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The Impact of the Indonesian Financial Crisis on Children: An analysis using the 100 villages data

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  • Lisa A. Cameron

Abstract

This paper examines the impact of the Asian crisis on children in Indonesia. School attendance dropped slightly after the onset of the crisis but has since rebounded to higher than pre-crisis levels. Fewer children are now working, although the older children who are working and are not attending school seem to be working longer hours. Several studies have examined the social impacts of the crisis. The findings can largely be summarized as showing that rather than being uniformly negative and severe, the crisis impact has been quite heterogeneous, depending on geographic location and household socio-economic status. Overwhelmingly, households have been shown to be very resilient in the face of hardship.

Suggested Citation

  • Lisa A. Cameron, 2001. "The Impact of the Indonesian Financial Crisis on Children: An analysis using the 100 villages data," Papers inwopa01/10, Innocenti Working Papers.
  • Handle: RePEc:ucf:inwopa:inwopa01/10
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    References listed on IDEAS

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    Citations

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    Cited by:

    1. Almas Heshmati, 2006. "Continental And Sub-Continental Income Inequality," The IUP Journal of Applied Economics, IUP Publications, vol. 0(1), pages 7-52, January.
    2. Kharisma, Bayu, 2017. "Idiosyncratic Shocks, Child Labor and School Attendance in Indonesia," MPRA Paper 78887, University Library of Munich, Germany, revised 06 Apr 2017.
    3. Nicola Jones & Hannah Marsden, 2010. "Assessing the Impacts of and Response to the 1997-98 Asian Financial Crisis through a Child Rights Lens," Working papers 1002, UNICEF,Division of Policy and Strategy.
    4. David I. Levine & Minnie Ames, 2003. "Gender Bias and The Indonesian Financial Crisis: Were Girls Hit Hardest?," Development and Comp Systems 0303001, University Library of Munich, Germany.
    5. L.Guarcello & S.Lyon & F.Rosati, 2004. "Impact of Working Time on Children’s Health," UCW Working Paper 12, Understanding Children's Work (UCW Programme).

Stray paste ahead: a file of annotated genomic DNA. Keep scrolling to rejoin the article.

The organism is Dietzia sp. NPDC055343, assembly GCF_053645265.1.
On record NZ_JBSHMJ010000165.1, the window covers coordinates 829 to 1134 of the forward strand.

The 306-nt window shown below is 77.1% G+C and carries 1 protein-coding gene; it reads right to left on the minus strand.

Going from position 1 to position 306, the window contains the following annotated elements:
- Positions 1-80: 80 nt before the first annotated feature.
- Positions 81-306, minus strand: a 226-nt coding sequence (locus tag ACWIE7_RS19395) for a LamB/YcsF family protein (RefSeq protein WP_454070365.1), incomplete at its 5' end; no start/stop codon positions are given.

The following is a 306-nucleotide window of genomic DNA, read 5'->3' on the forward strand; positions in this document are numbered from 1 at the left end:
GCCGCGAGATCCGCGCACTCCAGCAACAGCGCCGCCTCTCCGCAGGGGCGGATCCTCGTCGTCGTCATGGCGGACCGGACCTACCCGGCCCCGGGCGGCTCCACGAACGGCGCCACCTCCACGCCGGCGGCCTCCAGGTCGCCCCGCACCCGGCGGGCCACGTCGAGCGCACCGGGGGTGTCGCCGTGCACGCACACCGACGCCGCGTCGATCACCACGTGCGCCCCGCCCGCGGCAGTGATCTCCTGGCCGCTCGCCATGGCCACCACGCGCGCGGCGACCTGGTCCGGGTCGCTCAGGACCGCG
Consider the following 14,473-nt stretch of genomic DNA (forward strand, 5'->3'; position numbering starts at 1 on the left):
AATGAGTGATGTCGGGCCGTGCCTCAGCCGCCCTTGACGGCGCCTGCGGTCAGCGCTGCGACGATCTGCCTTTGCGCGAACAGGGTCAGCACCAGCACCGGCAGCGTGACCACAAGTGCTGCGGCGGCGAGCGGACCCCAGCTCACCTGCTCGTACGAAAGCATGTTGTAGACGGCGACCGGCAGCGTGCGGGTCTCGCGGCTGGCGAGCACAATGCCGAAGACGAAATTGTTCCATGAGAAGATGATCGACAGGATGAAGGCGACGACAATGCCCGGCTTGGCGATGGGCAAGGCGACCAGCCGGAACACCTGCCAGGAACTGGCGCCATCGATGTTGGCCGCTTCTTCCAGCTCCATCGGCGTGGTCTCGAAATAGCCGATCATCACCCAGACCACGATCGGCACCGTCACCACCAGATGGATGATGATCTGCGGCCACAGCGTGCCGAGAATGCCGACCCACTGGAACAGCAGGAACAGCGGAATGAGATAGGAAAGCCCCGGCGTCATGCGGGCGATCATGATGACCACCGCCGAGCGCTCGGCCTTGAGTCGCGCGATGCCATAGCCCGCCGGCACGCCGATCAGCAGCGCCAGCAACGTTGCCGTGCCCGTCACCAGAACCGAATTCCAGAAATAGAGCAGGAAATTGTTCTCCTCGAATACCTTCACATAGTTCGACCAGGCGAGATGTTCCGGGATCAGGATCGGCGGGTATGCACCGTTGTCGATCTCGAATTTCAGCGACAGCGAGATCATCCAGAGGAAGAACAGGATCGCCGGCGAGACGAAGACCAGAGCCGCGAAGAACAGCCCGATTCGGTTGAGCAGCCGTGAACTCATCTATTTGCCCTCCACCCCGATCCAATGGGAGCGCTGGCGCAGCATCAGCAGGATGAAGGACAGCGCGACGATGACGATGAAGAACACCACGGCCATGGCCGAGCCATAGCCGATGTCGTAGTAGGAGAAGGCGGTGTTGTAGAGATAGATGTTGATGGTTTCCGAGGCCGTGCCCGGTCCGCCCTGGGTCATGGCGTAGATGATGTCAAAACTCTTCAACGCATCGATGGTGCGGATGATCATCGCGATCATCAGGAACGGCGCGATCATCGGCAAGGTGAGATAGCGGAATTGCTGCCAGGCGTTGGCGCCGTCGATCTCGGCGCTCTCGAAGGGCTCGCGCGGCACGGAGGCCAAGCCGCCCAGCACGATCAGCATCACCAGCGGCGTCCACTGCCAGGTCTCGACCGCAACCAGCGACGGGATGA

6. Krisztina Kis-Katos & Robert Sparrow, 2011. "Child Labor and Trade Liberalization in Indonesia," Journal of Human Resources, University of Wisconsin Press, vol. 46(4), pages 722-749.
    7. Caroline Harper & Nicola Jones & Andy McKay, 2010. "Including Children in Policy Responses to Economic Crises," Working papers 1003, UNICEF,Division of Policy and Strategy.
    8. Marcel Fafchamps & Bart Minten, 2007. "Public Service Provision, User Fees and Political Turmoil," Journal of African Economies, Centre for the Study of African Economies (CSAE), vol. 16(3), pages 485-518, June.
    9. O.O'Donnel & F.Rosati & E.van Doorslaer, 2002. "Child Labour and Health: Evidence and Research Issues," UCW Working Paper 1, Understanding Children's Work (UCW Programme).
    10. Andy Sumner & Peter Edward, 2013. "From Low Income, High Poverty to High-Income, No Poverty? An Optimistic View of the Long-Run Evolution of Poverty in Indonesia By International Poverty Lines, 1984–2030," Working Papers in Economics and Development Studies (WoPEDS) 201310, Department of Economics, Padjadjaran University, revised Jun 2013.
    11. Agus Priyambada & Asep Suryahadi & Sudarno Sumarto, 2005. "What Happened to Child Labor in Indonesia during the Economic Crisis : The Trade-off between School and Work," Labor Economics Working Papers 22535, East Asian Bureau of Economic Research.
    12. Kis-Katos, Krisztina & Sparrow, Robert, 2009. "Child work and schooling under trade liberalization in Indonesia," Proceedings of the German Development Economics Conference, Frankfurt a.M. 2009 17, Verein für Socialpolitik, Research Committee Development Economics.
    13. Andy Sumner, 2013. "The Evolution Of Education And Health Poverty During Economic Development:The Case Of Indonesia, 1991–2007," Working Papers in Economics and Development Studies (WoPEDS) 201311, Department of Economics, Padjadjaran University, revised May 2013.
    14. Lisa Cameron & Jenny Williams, 2009. "Is the relationship between socioeconomic status and health stronger for older children in developing countries?," Demography, Springer;Population Association of America (PAA), vol. 46(2), pages 303-324, May.
    15. Schady, Norbert R., 2002. "The (positive) effect of macroeconomic crises on the schoolingand employment decisions of children in a middle-income country," Policy Research Working Paper Series 2762, The World Bank.
    16. Cameron, Lisa A., 2002. "Did social safety net scholarships reduce drop-out rates during the Indonesian economic crisis?," Policy Research Working Paper Series 2800, The World Bank.
    17. Dasgupta, Basab & Ajwad, Mohamed Ihsan, 2011. "Income shocks reduce human capital investments : evidence from five east European countries," Policy Research Working Paper Series 5926, The World Bank.

    More about this item

    Keywords

    child workers; economic development; economic monitoring; education; health;

    JEL classification:

    • O11 - Economic Development, Innovation, Technological Change, and Growth - - Economic Development - - - Macroeconomic Analyses of Economic Development
    • O53 - Economic Development, Innovation, Technological Change, and Growth - - Economywide Country Studies - - - Asia including Middle East

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